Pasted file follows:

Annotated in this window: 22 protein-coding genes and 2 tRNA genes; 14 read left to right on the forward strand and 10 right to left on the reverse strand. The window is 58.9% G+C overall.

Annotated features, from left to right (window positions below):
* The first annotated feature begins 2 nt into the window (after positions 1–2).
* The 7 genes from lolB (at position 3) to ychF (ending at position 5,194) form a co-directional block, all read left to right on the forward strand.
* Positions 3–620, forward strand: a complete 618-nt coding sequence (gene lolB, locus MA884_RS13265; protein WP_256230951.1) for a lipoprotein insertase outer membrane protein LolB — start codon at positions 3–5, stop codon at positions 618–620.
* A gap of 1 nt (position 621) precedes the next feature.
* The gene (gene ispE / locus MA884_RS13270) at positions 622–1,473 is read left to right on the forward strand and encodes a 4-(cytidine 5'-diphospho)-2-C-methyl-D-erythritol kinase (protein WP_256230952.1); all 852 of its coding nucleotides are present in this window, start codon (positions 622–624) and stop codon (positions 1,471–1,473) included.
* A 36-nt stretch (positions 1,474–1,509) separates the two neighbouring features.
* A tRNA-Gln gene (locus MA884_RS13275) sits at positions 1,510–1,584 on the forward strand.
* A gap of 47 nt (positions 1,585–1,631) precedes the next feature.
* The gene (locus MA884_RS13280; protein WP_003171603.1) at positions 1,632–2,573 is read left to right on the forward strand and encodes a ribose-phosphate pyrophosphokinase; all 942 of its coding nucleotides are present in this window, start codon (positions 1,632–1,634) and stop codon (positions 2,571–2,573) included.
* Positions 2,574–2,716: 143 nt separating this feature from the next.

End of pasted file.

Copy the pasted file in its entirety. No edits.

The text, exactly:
Annotated in this window: 22 protein-coding genes and 2 tRNA genes; 14 read left to right on the forward strand and 10 right to left on the reverse strand. The window is 58.9% G+C overall.

Annotated features, from left to right (window positions below):
* The first annotated feature begins 2 nt into the window (after positions 1–2).
* The 7 genes from lolB (at position 3) to ychF (ending at position 5,194) form a co-directional block, all read left to right on the forward strand.
* Positions 3–620, forward strand: a complete 618-nt coding sequence (gene lolB, locus MA884_RS13265; protein WP_256230951.1) for a lipoprotein insertase outer membrane protein LolB — start codon at positions 3–5, stop codon at positions 618–620.
* A gap of 1 nt (position 621) precedes the next feature.
* The gene (gene ispE / locus MA884_RS13270) at positions 622–1,473 is read left to right on the forward strand and encodes a 4-(cytidine 5'-diphospho)-2-C-methyl-D-erythritol kinase (protein WP_256230952.1); all 852 of its coding nucleotides are present in this window, start codon (positions 622–624) and stop codon (positions 1,471–1,473) included.
* A 36-nt stretch (positions 1,474–1,509) separates the two neighbouring features.
* A tRNA-Gln gene (locus MA884_RS13275) sits at positions 1,510–1,584 on the forward strand.
* A gap of 47 nt (positions 1,585–1,631) precedes the next feature.
* The gene (locus MA884_RS13280; protein WP_003171603.1) at positions 1,632–2,573 is read left to right on the forward strand and encodes a ribose-phosphate pyrophosphokinase; all 942 of its coding nucleotides are present in this window, start codon (positions 1,632–1,634) and stop codon (positions 2,571–2,573) included.
* Positions 2,574–2,716: 143 nt separating this feature from the next.